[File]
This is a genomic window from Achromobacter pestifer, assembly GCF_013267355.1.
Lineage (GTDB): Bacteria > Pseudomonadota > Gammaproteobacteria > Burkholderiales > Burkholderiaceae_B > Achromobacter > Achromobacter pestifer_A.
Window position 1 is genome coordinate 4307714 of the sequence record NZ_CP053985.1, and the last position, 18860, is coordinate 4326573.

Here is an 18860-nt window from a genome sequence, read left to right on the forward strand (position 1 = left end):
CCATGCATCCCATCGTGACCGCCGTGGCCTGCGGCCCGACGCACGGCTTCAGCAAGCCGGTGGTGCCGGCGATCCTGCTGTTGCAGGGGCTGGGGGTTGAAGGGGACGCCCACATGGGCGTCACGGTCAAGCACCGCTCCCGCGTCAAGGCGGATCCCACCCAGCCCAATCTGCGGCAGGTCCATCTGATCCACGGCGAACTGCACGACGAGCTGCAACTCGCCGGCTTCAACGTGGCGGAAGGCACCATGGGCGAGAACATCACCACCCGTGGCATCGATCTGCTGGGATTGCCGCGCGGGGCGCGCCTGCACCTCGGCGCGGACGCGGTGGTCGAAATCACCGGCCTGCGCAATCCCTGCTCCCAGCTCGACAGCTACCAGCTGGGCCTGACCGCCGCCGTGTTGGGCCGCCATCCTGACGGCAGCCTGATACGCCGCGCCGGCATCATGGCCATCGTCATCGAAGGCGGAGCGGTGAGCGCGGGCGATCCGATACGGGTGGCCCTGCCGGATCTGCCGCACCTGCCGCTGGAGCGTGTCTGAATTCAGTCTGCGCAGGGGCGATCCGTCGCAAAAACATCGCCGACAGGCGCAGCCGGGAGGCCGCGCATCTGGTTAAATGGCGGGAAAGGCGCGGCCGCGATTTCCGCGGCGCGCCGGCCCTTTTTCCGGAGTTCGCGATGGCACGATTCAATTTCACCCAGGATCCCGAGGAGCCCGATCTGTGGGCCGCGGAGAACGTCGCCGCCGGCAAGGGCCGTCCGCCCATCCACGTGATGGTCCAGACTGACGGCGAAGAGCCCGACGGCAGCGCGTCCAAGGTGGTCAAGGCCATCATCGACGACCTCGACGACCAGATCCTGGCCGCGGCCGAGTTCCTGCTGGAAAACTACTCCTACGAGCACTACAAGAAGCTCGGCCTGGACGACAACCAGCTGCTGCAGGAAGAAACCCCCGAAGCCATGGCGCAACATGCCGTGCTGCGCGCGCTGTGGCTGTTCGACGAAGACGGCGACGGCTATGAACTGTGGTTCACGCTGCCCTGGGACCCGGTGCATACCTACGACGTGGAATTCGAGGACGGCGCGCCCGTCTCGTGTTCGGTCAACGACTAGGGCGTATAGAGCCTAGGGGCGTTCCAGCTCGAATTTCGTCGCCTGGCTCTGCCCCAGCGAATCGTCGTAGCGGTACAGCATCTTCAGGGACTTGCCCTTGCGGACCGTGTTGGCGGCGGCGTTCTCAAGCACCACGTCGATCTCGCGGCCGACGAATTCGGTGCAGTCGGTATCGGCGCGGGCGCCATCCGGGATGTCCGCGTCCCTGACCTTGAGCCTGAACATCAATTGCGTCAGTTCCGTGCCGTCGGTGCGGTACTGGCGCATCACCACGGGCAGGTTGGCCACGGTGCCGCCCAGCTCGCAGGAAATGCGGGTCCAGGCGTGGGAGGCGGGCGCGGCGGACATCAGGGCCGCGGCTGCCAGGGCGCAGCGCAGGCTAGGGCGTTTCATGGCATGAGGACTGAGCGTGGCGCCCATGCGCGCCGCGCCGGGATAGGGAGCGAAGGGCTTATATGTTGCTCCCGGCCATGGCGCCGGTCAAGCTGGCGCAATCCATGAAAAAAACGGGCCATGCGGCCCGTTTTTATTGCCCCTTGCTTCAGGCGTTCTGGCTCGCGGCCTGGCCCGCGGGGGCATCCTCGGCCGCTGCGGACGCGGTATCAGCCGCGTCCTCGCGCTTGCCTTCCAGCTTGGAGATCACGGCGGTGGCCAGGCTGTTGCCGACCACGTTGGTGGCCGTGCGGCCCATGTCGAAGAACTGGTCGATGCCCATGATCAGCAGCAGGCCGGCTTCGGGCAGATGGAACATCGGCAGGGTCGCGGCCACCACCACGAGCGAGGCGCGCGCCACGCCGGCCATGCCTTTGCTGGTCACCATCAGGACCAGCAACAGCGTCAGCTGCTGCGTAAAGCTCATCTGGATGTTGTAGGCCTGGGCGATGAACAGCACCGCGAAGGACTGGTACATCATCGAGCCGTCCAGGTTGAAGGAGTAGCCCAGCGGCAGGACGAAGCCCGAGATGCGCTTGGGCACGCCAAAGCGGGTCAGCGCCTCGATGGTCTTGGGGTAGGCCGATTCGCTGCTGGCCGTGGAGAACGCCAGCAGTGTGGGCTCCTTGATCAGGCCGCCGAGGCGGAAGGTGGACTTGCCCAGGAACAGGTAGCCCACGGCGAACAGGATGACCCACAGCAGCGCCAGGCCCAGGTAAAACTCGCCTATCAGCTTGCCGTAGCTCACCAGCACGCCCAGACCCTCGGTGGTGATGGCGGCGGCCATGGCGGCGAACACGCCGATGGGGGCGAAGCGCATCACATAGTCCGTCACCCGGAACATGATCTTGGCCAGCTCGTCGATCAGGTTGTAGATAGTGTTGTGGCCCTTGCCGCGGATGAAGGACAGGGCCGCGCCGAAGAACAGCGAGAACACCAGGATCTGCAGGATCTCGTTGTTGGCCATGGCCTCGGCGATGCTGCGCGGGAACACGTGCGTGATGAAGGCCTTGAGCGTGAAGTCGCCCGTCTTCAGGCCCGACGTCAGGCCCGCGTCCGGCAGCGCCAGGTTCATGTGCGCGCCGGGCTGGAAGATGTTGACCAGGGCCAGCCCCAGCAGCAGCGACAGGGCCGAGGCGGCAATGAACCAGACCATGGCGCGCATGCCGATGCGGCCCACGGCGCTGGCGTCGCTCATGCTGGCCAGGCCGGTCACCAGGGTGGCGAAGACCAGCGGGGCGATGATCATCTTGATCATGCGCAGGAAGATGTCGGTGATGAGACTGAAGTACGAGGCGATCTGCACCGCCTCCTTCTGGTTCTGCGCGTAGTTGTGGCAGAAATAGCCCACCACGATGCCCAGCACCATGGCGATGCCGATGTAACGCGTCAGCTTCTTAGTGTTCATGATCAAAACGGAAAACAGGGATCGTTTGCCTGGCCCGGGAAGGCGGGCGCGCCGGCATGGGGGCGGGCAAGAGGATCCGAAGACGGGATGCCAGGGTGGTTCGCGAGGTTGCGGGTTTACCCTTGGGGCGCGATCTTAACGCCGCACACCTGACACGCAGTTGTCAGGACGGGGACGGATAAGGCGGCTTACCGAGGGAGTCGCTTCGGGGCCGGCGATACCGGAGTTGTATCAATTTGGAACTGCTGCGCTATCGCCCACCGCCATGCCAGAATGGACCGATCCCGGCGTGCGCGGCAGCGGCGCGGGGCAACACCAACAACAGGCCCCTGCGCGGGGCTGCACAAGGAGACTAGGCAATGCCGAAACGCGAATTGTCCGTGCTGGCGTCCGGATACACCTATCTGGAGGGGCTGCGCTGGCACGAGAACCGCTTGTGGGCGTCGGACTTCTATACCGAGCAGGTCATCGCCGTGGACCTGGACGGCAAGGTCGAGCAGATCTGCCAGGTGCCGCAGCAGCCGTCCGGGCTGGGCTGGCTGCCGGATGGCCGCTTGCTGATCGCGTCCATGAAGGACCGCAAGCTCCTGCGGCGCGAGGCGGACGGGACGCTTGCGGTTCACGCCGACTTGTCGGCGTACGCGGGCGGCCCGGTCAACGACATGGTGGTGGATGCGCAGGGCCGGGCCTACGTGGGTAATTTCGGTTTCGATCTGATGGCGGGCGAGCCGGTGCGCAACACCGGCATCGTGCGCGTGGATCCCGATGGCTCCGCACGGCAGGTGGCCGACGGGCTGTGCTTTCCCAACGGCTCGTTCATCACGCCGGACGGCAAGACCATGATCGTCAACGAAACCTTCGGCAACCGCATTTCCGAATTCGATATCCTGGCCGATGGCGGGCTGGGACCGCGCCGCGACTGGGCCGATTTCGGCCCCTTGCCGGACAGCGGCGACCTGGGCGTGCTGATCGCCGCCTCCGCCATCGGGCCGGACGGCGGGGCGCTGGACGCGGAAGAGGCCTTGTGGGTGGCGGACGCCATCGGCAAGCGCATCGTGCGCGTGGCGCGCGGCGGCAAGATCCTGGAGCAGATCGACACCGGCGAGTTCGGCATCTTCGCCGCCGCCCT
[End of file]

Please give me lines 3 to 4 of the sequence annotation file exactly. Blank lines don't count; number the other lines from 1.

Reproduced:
Window position 1 is genome coordinate 4307714 of the sequence record NZ_CP053985.1, and the last position, 18860, is coordinate 4326573.

Here is an 18860-nt window from a genome sequence, read left to right on the forward strand (position 1 = left end):